Recently a series of expressive, secure and efficient Attribute-Based Encryption (ABE) schemes, both in key-policy flavor and ciphertext-policy flavor, have been proposed.
However, before being applied into practice, these systems have to attain traceability of malicious users.
As the decryption privilege of a decryption key in Key-Policy ABE (resp. Ciphertext-Policy ABE) may be shared by multiple users who own the same access policy (resp. attribute set), malicious users might tempt to leak their decryption privileges to third parties, for financial gain as an example, if there is no tracing mechanism for tracking them down.
In this work we study the traceability notion in the setting of Key-Policy ABE, and formalize Key-Policy ABE supporting fully collusion-resistant blackbox traceability. An adversary is allowed to access an arbitrary number of keys of its own choice when building a decryption-device, and given such a decryption-device while the underlying decryption algorithm or key may not be given, a Blackbox tracing algorithm can find out at least one of the malicious users whose keys have been used for building the decryption-device.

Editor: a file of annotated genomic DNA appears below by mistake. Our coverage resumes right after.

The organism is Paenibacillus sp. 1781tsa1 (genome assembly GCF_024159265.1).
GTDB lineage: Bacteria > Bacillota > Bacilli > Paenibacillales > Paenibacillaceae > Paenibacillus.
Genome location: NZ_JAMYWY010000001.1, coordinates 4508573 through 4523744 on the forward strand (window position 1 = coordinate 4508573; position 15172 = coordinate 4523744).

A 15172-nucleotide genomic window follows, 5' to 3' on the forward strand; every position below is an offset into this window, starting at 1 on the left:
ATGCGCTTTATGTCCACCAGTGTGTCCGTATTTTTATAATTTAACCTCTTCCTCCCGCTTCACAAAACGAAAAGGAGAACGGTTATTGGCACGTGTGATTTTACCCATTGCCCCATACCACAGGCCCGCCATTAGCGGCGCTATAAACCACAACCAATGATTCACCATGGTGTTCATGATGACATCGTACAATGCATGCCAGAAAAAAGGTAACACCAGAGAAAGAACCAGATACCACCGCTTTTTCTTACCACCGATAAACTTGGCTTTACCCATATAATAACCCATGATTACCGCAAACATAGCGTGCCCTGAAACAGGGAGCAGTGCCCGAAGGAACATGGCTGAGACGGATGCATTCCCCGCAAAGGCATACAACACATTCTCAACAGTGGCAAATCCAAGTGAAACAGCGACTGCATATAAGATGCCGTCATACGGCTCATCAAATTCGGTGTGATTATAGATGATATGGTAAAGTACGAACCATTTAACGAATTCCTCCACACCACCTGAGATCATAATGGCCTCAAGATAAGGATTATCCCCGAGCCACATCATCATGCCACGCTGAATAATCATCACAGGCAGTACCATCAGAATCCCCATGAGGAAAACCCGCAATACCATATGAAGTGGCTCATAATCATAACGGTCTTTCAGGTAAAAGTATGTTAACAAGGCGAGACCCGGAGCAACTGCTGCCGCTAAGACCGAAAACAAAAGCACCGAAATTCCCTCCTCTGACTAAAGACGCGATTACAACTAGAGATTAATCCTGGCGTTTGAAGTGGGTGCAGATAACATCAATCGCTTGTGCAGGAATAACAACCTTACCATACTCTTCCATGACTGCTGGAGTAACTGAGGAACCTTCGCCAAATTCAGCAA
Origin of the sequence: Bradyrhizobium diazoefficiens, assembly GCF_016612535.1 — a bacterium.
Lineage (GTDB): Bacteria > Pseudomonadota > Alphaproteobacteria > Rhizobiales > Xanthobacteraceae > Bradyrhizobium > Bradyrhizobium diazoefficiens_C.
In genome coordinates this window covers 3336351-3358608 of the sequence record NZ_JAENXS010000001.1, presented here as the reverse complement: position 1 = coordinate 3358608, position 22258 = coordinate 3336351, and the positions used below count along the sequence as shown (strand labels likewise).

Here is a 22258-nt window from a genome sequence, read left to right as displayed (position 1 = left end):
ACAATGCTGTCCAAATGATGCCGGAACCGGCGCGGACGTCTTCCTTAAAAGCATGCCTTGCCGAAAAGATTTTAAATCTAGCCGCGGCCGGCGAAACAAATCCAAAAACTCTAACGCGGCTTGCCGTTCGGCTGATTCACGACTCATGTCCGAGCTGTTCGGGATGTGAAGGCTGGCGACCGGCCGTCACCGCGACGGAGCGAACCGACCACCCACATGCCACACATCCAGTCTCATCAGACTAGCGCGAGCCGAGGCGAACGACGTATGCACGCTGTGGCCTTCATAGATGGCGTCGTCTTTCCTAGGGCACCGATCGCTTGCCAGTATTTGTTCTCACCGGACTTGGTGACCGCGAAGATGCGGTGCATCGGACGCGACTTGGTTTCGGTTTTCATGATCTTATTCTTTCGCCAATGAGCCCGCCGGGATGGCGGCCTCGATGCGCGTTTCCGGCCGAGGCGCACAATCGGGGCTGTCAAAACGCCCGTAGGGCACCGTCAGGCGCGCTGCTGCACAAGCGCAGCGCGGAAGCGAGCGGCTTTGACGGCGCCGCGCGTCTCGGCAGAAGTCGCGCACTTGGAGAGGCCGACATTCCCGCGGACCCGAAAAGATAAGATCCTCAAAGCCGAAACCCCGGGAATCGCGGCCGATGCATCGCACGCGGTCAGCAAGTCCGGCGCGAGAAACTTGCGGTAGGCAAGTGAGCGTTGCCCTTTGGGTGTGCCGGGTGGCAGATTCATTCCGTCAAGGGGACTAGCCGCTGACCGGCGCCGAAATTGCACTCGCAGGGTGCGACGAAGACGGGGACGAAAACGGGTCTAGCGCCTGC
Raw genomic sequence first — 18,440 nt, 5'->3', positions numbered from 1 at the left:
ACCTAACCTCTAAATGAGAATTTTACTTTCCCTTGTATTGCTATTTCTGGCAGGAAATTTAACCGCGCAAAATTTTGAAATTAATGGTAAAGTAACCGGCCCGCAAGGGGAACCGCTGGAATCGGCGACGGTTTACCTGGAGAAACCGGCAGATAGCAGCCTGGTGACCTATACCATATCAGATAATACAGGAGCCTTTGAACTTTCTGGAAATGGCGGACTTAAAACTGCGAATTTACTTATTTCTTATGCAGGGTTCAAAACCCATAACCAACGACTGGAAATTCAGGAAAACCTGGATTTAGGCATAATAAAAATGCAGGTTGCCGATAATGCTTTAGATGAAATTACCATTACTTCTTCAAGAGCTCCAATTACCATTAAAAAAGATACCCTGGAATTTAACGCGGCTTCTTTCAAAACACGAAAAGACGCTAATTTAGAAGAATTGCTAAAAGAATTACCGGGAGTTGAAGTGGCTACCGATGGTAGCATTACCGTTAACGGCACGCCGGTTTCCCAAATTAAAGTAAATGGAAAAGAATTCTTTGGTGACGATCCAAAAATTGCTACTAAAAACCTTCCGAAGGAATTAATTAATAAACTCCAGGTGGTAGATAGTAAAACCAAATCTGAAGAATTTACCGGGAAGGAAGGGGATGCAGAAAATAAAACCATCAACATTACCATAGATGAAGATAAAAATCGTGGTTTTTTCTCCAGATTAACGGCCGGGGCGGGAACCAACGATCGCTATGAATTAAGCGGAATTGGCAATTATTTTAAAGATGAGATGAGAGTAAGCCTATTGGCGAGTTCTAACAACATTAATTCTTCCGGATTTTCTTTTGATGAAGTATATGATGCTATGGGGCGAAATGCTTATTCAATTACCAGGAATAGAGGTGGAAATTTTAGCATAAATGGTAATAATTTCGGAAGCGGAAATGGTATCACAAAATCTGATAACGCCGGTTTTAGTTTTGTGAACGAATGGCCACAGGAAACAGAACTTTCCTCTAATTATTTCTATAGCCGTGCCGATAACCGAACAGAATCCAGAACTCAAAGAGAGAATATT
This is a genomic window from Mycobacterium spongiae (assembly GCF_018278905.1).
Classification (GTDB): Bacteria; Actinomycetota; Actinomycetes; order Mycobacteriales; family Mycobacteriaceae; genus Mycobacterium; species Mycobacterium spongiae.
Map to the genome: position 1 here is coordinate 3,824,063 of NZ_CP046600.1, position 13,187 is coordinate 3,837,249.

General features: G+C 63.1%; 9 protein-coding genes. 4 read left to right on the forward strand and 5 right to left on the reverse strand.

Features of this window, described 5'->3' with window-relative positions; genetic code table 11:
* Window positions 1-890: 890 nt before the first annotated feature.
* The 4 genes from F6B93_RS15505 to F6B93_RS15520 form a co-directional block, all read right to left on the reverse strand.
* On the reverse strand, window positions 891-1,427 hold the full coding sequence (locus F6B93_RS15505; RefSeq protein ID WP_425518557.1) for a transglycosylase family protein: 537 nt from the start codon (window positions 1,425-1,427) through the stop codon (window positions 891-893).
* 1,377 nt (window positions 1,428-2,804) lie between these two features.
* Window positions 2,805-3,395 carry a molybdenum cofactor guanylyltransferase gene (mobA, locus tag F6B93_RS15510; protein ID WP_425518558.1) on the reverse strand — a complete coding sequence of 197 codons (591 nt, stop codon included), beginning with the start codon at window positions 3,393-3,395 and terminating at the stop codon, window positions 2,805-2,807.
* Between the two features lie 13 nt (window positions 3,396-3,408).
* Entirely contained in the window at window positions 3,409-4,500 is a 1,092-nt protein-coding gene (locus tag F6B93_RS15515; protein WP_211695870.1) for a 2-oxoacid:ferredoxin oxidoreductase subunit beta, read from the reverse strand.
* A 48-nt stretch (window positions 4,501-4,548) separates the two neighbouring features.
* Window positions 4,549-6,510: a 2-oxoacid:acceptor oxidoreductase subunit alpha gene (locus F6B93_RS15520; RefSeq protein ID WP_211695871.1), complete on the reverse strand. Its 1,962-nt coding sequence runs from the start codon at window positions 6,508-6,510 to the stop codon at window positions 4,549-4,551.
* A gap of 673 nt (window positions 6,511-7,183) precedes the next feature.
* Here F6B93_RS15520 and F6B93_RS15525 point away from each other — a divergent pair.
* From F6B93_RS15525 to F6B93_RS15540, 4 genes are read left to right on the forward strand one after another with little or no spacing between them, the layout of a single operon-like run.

We propose a construction, which supports both fully collusion-resistant blackbox traceability and high expressiveness (i.e. supporting any monotonic access structures). The construction
is fully secure in the standard model (i.e. it achieves the best security level that the conventional non-traceable ABE systems do to date), and
is efficient that the fully collusion-resistant blackbox traceability is attained at the price of making ciphertexts grow only sub-linearly in the number of users in the system, which is the most efficient level to date.